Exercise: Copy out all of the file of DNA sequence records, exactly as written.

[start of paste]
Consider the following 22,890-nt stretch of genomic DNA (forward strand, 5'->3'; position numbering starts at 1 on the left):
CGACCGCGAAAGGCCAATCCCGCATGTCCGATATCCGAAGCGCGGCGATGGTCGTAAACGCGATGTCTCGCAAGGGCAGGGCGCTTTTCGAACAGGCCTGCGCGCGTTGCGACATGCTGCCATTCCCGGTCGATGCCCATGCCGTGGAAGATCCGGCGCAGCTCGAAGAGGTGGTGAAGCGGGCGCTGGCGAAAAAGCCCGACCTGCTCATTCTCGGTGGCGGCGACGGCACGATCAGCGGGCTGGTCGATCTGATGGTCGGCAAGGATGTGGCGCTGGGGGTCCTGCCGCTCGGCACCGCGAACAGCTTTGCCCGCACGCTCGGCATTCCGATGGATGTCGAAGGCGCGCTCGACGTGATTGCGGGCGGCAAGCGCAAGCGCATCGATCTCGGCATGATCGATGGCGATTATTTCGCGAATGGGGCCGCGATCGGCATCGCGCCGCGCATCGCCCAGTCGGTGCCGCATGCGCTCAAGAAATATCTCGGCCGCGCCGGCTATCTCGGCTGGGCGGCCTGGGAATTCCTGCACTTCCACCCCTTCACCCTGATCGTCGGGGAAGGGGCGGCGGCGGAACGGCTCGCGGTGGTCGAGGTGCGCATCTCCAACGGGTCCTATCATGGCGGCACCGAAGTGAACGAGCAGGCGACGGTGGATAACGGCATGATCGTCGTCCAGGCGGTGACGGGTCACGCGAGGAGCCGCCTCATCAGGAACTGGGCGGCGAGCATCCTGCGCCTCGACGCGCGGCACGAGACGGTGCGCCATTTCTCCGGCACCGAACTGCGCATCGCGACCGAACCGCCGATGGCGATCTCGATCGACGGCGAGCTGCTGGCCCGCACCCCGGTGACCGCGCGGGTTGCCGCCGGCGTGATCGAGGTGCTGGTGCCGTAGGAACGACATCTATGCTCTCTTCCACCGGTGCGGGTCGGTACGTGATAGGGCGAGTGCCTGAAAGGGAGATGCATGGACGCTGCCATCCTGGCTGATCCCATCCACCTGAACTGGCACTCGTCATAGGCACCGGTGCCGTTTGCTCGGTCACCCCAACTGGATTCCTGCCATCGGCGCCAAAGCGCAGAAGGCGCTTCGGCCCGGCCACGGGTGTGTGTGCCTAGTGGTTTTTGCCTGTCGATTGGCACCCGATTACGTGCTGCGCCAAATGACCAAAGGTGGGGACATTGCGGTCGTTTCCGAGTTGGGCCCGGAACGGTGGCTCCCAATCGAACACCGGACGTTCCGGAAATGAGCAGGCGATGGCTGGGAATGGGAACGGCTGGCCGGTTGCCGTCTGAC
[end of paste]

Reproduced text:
Consider the following 22,890-nt stretch of genomic DNA (forward strand, 5'->3'; position numbering starts at 1 on the left):
CGACCGCGAAAGGCCAATCCCGCATGTCCGATATCCGAAGCGCGGCGATGGTCGTAAACGCGATGTCTCGCAAGGGCAGGGCGCTTTTCGAACAGGCCTGCGCGCGTTGCGACATGCTGCCATTCCCGGTCGATGCCCATGCCGTGGAAGATCCGGCGCAGCTCGAAGAGGTGGTGAAGCGGGCGCTGGCGAAAAAGCCCGACCTGCTCATTCTCGGTGGCGGCGACGGCACGATCAGCGGGCTGGTCGATCTGATGGTCGGCAAGGATGTGGCGCTGGGGGTCCTGCCGCTCGGCACCGCGAACAGCTTTGCCCGCACGCTCGGCATTCCGATGGATGTCGAAGGCGCGCTCGACGTGATTGCGGGCGGCAAGCGCAAGCGCATCGATCTCGGCATGATCGATGGCGATTATTTCGCGAATGGGGCCGCGATCGGCATCGCGCCGCGCATCGCCCAGTCGGTGCCGCATGCGCTCAAGAAATATCTCGGCCGCGCCGGCTATCTCGGCTGGGCGGCCTGGGAATTCCTGCACTTCCACCCCTTCACCCTGATCGTCGGGGAAGGGGCGGCGGCGGAACGGCTCGCGGTGGTCGAGGTGCGCATCTCCAACGGGTCCTATCATGGCGGCACCGAAGTGAACGAGCAGGCGACGGTGGATAACGGCATGATCGTCGTCCAGGCGGTGACGGGTCACGCGAGGAGCCGCCTCATCAGGAACTGGGCGGCGAGCATCCTGCGCCTCGACGCGCGGCACGAGACGGTGCGCCATTTCTCCGGCACCGAACTGCGCATCGCGACCGAACCGCCGATGGCGATCTCGATCGACGGCGAGCTGCTGGCCCGCACCCCGGTGACCGCGCGGGTTGCCGCCGGCGTGATCGAGGTGCTGGTGCCGTAGGAACGACATCTATGCTCTCTTCCACCGGTGCGGGTCGGTACGTGATAGGGCGAGTGCCTGAAAGGGAGATGCATGGACGCTGCCATCCTGGCTGATCCCATCCACCTGAACTGGCACTCGTCATAGGCACCGGTGCCGTTTGCTCGGTCACCCCAACTGGATTCCTGCCATCGGCGCCAAAGCGCAGAAGGCGCTTCGGCCCGGCCACGGGTGTGTGTGCCTAGTGGTTTTTGCCTGTCGATTGGCACCCGATTACGTGCTGCGCCAAATGACCAAAGGTGGGGACATTGCGGTCGTTTCCGAGTTGGGCCCGGAACGGTGGCTCCCAATCGAACACCGGACGTTCCGGAAATGAGCAGGCGATGGCTGGGAATGGGAACGGCTGGCCGGTTGCCGTCTGAC